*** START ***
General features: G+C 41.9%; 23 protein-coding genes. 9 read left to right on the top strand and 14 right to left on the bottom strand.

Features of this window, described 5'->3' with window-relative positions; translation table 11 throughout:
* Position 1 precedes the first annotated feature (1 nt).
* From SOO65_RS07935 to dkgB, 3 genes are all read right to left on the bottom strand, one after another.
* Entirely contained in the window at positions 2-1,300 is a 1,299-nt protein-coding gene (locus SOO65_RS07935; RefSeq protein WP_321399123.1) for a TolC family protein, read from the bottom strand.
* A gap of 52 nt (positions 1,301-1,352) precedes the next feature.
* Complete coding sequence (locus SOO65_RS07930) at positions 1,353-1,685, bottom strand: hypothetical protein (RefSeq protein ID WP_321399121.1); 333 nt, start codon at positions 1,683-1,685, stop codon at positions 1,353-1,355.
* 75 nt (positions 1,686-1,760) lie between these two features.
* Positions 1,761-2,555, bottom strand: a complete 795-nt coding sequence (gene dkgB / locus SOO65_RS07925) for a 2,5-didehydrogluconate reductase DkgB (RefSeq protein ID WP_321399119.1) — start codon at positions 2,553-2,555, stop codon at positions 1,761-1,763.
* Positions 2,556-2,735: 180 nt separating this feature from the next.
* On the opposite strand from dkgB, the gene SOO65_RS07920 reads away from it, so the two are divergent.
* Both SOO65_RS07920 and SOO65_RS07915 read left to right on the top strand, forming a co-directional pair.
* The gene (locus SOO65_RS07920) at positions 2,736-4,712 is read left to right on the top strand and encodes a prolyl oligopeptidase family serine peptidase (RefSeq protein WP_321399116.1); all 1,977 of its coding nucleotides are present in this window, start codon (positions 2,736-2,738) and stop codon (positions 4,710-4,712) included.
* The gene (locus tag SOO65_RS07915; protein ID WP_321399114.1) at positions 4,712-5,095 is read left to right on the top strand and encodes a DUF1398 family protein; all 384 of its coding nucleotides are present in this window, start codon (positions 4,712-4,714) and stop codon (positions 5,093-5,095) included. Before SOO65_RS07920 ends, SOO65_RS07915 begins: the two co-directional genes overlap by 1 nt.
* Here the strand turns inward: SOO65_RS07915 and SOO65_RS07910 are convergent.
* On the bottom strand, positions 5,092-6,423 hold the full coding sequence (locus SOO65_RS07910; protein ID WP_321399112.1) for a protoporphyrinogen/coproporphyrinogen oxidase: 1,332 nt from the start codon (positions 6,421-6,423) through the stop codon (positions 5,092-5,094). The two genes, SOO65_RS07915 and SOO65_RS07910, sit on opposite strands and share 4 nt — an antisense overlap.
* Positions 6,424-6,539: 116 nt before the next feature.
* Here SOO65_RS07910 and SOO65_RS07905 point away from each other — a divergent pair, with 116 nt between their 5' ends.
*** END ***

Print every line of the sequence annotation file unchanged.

General features: G+C 41.9%; 23 protein-coding genes. 9 read left to right on the top strand and 14 right to left on the bottom strand.

Features of this window, described 5'->3' with window-relative positions; translation table 11 throughout:
* Position 1 precedes the first annotated feature (1 nt).
* From SOO65_RS07935 to dkgB, 3 genes are all read right to left on the bottom strand, one after another.
* Entirely contained in the window at positions 2-1,300 is a 1,299-nt protein-coding gene (locus SOO65_RS07935; RefSeq protein WP_321399123.1) for a TolC family protein, read from the bottom strand.
* A gap of 52 nt (positions 1,301-1,352) precedes the next feature.
* Complete coding sequence (locus SOO65_RS07930) at positions 1,353-1,685, bottom strand: hypothetical protein (RefSeq protein ID WP_321399121.1); 333 nt, start codon at positions 1,683-1,685, stop codon at positions 1,353-1,355.
* 75 nt (positions 1,686-1,760) lie between these two features.
* Positions 1,761-2,555, bottom strand: a complete 795-nt coding sequence (gene dkgB / locus SOO65_RS07925) for a 2,5-didehydrogluconate reductase DkgB (RefSeq protein ID WP_321399119.1) — start codon at positions 2,553-2,555, stop codon at positions 1,761-1,763.
* Positions 2,556-2,735: 180 nt separating this feature from the next.
* On the opposite strand from dkgB, the gene SOO65_RS07920 reads away from it, so the two are divergent.
* Both SOO65_RS07920 and SOO65_RS07915 read left to right on the top strand, forming a co-directional pair.
* The gene (locus SOO65_RS07920) at positions 2,736-4,712 is read left to right on the top strand and encodes a prolyl oligopeptidase family serine peptidase (RefSeq protein WP_321399116.1); all 1,977 of its coding nucleotides are present in this window, start codon (positions 2,736-2,738) and stop codon (positions 4,710-4,712) included.
* The gene (locus tag SOO65_RS07915; protein ID WP_321399114.1) at positions 4,712-5,095 is read left to right on the top strand and encodes a DUF1398 family protein; all 384 of its coding nucleotides are present in this window, start codon (positions 4,712-4,714) and stop codon (positions 5,093-5,095) included. Before SOO65_RS07920 ends, SOO65_RS07915 begins: the two co-directional genes overlap by 1 nt.
* Here the strand turns inward: SOO65_RS07915 and SOO65_RS07910 are convergent.
* On the bottom strand, positions 5,092-6,423 hold the full coding sequence (locus SOO65_RS07910; protein ID WP_321399112.1) for a protoporphyrinogen/coproporphyrinogen oxidase: 1,332 nt from the start codon (positions 6,421-6,423) through the stop codon (positions 5,092-5,094). The two genes, SOO65_RS07915 and SOO65_RS07910, sit on opposite strands and share 4 nt — an antisense overlap.
* Positions 6,424-6,539: 116 nt before the next feature.
* Here SOO65_RS07910 and SOO65_RS07905 point away from each other — a divergent pair, with 116 nt between their 5' ends.